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Raman v. Perry

United States District Court, M.D. North Carolina

March 10, 2015

FRANK PERRY, Respondent.


JOI ELIZABETH PEAKE, Magistrate Judge.

Petitioner, a prisoner of the State of North Carolina, seeks a writ of habeas corpus pursuant to 28 U.S.C. § 2254. On April 29, 2011, a jury in the Superior Court of Guilford County convicted Petitioner of three counts of first-degree rape of a child, six counts of first-degree sexual offense with a child, and nine counts of indecent liberties with a child. (Petition [Doc. #2], § 2, 5.) These charges stemmed from his sexual abuse of his juvenile daughter "Mollie."[1] The convictions resulted in nine sentences of 240 to 297 months of imprisonment. ( Id., § 3, Attach.) Petitioner filed an unsuccessful direct appeal, State v. Raman, No. COA11-1588, 2012 WL 4077895 ( N.C. App. Sept. 18, 2012) (unpublished), rev. denied, 366 N.C. 431, 736 S.E.2d 757 (2013), but made no other filings in the state courts before filing his Habeas Petition [Doc. #2] in this Court. Respondent opposed the Petition by filing a Motion for Summary Judgment [Doc. #6] which is now before the Court.

Petitioner's Claims

Petitioner presents four possible grounds for relief in his Petition. The first is that the State improperly presented the testimony of expert witness Susan Vaughn to bolster the victim's credibility. (Petition, § 12, Ground One.) The second is that there was a lack of physical evidence in the case and that medical findings conflicted with the victim's allegation. (Petition, § 12, Ground Two.) Third, Petitioner asserts that he is innocent and that the case is the result of a vendetta by the victim's mother. (Petition, § 12, Ground Three) Finally, he claims that the twenty proposed issues listed by his attorney in filing his direct appeal constitute further claims for relief. (Petition, § 12, Ground Four, Attach.) These proposed issues consist of allegations that the trial court erred in failing to dismiss certain charges or that it incorrectly ruled on various objections by the parties at trial. (Id.)


Although Petitioner claims in his Petition that he exhausted state court remedies as to his claims, Respondent asserts that all of Petitioner's claims are actually unexhausted and procedurally barred from review in this Court. A review of the record reveals that Respondent is correct.

This Court cannot grant relief to Petitioner unless he "has exhausted the remedies available in the courts of the State." 28 U.S.C. § 2254(b)(1)(A). In North Carolina, a petitioner may satisfy the exhaustion requirement of § 2254 by raising his claim(s) in a direct appeal of his conviction and/or sentence to the North Carolina Court of Appeals followed by a petition to the Supreme Court of North Carolina for discretionary review, or by raising his claims in a Motion for Appropriate Relief ("MAR") and petitioning the North Carolina Court of Appeals for a writ of certiorari if the MAR is denied. See Lassiter v. Lewis, No. 5:11HC2082D, 2012 WL 1965434, at *4-5 (E.D. N.C. May 31, 2012) (unpublished) (citing O'Sullivan v. Boerckel, 526 U.S. 838, 845 (1999), and N.C. Gen. Stat. §§ 7A-31, 15A-1422). As stated earlier, Petitioner listed the twenty proposed issues on appeal. The list includes his first claim for relief and, at least arguably, his second and third claims as well. (Respondent's Brief [Doc. #7], Ex. 3(b).) However, Petitioner then briefed and pursued only one of these issues, his first claim for relief, in the North Carolina Court of Appeals and the North Carolina Supreme Court. Ramen, 2012 WL 4077895, at *1. Therefore, the other issues remain clearly unexhausted and this Court cannot grant relief on them.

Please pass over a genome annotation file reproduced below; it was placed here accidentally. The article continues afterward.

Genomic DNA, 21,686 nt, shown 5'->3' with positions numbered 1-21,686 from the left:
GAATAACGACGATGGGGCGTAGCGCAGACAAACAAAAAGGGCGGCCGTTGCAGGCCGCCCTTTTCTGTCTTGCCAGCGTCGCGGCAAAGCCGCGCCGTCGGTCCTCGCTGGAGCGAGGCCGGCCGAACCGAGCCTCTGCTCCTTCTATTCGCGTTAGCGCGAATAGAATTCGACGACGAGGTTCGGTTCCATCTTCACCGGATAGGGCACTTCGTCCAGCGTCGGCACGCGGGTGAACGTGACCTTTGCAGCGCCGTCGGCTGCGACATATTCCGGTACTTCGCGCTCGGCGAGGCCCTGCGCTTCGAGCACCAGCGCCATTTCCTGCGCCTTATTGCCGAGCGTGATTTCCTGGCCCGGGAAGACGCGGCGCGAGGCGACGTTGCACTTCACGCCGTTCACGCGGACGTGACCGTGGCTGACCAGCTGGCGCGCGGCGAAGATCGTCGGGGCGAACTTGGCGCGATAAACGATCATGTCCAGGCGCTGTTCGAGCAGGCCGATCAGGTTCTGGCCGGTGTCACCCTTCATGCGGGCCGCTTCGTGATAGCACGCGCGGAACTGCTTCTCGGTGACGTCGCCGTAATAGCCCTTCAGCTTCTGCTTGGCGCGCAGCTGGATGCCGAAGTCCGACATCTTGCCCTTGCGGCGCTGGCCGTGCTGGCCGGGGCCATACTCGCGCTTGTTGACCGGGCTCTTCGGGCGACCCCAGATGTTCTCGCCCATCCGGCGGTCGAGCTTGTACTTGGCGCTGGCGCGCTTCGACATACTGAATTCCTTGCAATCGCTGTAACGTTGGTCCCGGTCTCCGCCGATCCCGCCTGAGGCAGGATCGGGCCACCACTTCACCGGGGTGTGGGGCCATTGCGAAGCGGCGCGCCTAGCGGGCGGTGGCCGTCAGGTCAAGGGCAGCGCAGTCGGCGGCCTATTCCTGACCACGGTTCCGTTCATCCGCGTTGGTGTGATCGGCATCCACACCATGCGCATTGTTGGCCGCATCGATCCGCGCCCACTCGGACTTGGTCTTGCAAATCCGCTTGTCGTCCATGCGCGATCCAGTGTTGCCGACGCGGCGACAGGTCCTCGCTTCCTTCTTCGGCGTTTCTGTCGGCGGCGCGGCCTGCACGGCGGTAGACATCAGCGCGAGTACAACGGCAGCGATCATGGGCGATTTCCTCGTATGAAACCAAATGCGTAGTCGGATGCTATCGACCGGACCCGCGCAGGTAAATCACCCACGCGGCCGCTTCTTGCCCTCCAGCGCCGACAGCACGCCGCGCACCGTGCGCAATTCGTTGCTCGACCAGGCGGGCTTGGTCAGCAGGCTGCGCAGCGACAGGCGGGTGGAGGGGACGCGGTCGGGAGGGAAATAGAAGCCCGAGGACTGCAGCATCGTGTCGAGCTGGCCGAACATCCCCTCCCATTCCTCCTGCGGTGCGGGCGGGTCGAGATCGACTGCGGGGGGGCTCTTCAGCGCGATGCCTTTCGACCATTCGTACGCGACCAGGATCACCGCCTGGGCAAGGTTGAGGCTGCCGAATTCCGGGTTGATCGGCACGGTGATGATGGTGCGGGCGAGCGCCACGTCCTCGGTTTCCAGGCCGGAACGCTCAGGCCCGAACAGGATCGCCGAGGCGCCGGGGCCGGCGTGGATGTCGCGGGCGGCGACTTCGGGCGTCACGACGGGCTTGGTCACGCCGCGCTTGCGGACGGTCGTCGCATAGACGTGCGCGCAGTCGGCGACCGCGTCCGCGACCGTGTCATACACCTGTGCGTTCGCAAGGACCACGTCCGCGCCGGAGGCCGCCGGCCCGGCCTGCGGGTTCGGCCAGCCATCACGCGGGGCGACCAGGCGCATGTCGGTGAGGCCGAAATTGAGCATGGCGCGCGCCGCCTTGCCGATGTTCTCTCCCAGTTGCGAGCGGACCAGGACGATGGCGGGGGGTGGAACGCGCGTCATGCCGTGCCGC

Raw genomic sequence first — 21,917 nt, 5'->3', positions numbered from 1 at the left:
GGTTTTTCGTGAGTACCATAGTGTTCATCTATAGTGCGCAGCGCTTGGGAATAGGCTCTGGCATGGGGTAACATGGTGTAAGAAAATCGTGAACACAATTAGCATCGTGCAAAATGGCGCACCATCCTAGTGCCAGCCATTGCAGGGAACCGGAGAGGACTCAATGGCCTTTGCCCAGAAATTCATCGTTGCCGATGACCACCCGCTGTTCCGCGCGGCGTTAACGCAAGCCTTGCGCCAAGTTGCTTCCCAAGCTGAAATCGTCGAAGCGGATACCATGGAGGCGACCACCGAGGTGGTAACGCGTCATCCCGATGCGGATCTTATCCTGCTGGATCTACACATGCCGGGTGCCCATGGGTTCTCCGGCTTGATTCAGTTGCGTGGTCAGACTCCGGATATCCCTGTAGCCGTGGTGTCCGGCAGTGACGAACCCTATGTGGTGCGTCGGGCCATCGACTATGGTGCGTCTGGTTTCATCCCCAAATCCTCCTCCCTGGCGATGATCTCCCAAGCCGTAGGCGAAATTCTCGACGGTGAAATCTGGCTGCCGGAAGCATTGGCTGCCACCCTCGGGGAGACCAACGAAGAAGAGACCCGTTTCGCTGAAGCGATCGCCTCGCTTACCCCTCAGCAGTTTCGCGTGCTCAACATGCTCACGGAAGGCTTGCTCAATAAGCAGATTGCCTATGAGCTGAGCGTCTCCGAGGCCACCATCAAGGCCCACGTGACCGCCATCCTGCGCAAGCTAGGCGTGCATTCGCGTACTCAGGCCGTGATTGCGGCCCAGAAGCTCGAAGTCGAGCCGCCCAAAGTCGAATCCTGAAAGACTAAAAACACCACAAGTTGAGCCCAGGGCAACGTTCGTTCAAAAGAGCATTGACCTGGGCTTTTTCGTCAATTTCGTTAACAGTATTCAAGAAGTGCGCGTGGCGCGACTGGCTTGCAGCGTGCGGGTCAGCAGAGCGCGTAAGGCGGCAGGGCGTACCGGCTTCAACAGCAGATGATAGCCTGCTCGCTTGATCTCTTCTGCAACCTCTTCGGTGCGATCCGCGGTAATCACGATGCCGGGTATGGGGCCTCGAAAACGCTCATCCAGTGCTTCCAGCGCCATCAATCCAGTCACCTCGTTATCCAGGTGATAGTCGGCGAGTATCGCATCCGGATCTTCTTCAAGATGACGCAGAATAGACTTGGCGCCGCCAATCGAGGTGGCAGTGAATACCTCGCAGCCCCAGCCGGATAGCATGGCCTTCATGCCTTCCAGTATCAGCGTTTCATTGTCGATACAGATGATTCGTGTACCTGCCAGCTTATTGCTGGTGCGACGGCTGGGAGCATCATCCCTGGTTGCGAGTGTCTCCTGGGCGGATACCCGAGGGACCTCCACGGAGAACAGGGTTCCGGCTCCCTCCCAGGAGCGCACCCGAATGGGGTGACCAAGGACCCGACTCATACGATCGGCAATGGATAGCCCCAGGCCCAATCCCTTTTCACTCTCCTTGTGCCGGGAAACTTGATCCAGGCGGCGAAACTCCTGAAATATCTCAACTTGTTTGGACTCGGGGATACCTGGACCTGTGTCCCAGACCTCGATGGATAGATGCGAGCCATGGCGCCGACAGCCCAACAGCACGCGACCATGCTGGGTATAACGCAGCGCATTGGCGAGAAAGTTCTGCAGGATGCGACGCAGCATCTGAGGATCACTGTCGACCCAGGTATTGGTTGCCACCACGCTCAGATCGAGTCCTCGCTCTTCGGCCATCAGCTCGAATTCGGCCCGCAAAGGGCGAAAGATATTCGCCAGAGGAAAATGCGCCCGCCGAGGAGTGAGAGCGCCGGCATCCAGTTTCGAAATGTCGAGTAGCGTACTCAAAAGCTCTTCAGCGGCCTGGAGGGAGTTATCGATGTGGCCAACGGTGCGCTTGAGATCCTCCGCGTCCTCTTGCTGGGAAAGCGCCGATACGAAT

Further, examination of Petitioner's state court appellate briefs reveals that even Petitioner's first claim for relief is unexhausted. Although he raised the factual substance of that claim during both stages of his direct appeal, he raised the claim only in terms of state, not federal, law. (Respondent's Brief [Doc. #7], Exs. 4, 6.) This is not sufficient to exhaust the claim and allow for habeas review. See Baldwin v. Reese, 541 U.S. 27, 29 (2004) (holding that petitioner must fully and fairly present all his federal claims to each level of review in the state system); Longworth v. Ozmint, 377 F.3d 437, 448 (4th Cir. 2004) (finding that petitioner must place "both the operative facts and the controlling legal principles" before the state courts); Hiivala v. Wood, 195 F.3d 1098, 1106-07 (9th Cir. 1999) (recognizing that "general appeals to broad constitutional principles[] such as due process" and the "mere similarity between a claim of state and federal error" does not suffice); Adelson v. DiPaola, 131 F.3d 259, 262-64 (1st Cir. 1997) (concluding that "mere incantation of constitutional buzzwords, unaccompanied by any federal constitutional analysis, does not suffice to carry the burden of demonstrating fair presentment of a federal claim"). Because of the failure to exhaust, this Court cannot grant relief to Petitioner even as to his first claim for relief.